Take a lift to the balconies just below the spectacular bronze sculpture which tops the imposing monument, for glorious views over London's Royal Parks and the Houses of Parliament. The statue is the largest bronze sculpture in Europe, and depicts the angel of peace descending on the chariot of war.

    Inside the Arch, three floors of exhibits tell its fascinating history, including its time as London's smallest police station.

    The Arch's Viewing Gallery offers unique views of the Household Cavalry passing beneath on their way to and from the Changing of the Guard at Horse Guards Parade.

    Apsley House, opposite Wellington Arch, was the London home of the Duke of Wellington.

    Price to enter Wellington Arch

    Adult: £3.20 (about 4 Euro)
    Children: £1.60 (about 2 Euro)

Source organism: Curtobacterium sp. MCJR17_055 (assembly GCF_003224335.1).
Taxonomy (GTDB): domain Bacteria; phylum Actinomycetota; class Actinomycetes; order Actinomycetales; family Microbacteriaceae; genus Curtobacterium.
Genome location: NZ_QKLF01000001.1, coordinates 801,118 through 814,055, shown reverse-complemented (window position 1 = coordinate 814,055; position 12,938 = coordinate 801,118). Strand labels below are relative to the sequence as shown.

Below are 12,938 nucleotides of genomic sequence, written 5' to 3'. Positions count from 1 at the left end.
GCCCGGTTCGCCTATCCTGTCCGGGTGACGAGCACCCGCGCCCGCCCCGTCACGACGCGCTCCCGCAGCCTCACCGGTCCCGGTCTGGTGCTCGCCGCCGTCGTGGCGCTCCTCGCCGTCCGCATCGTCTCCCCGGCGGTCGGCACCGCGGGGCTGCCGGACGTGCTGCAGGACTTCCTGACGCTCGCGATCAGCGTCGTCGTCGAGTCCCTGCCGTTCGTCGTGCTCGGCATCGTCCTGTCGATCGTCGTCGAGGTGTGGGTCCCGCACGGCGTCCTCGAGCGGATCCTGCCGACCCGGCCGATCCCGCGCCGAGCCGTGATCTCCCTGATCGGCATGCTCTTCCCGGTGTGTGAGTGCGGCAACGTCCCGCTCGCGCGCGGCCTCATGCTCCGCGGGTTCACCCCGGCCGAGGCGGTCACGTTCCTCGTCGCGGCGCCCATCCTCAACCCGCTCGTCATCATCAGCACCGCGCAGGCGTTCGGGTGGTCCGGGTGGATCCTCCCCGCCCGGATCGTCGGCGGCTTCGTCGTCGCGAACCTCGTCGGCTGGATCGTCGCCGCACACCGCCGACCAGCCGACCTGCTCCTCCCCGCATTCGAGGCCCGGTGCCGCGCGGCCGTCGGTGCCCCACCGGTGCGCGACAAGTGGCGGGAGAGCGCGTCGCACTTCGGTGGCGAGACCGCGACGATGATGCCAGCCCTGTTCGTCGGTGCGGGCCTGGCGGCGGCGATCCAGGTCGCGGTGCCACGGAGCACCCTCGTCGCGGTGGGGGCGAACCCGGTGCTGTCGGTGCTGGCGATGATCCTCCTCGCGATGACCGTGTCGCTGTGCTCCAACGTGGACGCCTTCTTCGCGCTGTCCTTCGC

Concession: £2.40 (about 3 Euro)

    DONT MISS MY VIDEOS OF WELLINGTON ARCH

    DONT MISS MY TRAVELOGUES OF WELLINGTON ARCH

    Wellington Arch Statue Statue Monument Monument
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    Regent Street

    by gugi66 Written Dec 24, 2008

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    A amazing shopping street. There was so much people walking around on Regent street, here is the world famous Hamley´s toy store (dont miss this, read my shopping tip for Hamley´s and look at the videos of Hamley´s. And many many moore shopps.

    DONT MISS MY VIDEOS OF REGENT STREET

    Reegent Street Regent Street by night Regent Street by night McDonalds on Regent Street Camel ride
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    Amazing Architecture - Regent Street

    by angiebabe Written Dec 23, 2008

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    London really has amazing architecture - all over the place you can find it! Both old and modern contemporary.

    Walking from A to B and on to C and so on puts you in such a better position to see the buildings and what such an array of architecture and design amongst the buildings of London than relying too much on the Underground trains to travel with. (though that is of cultural and architectural interest too!)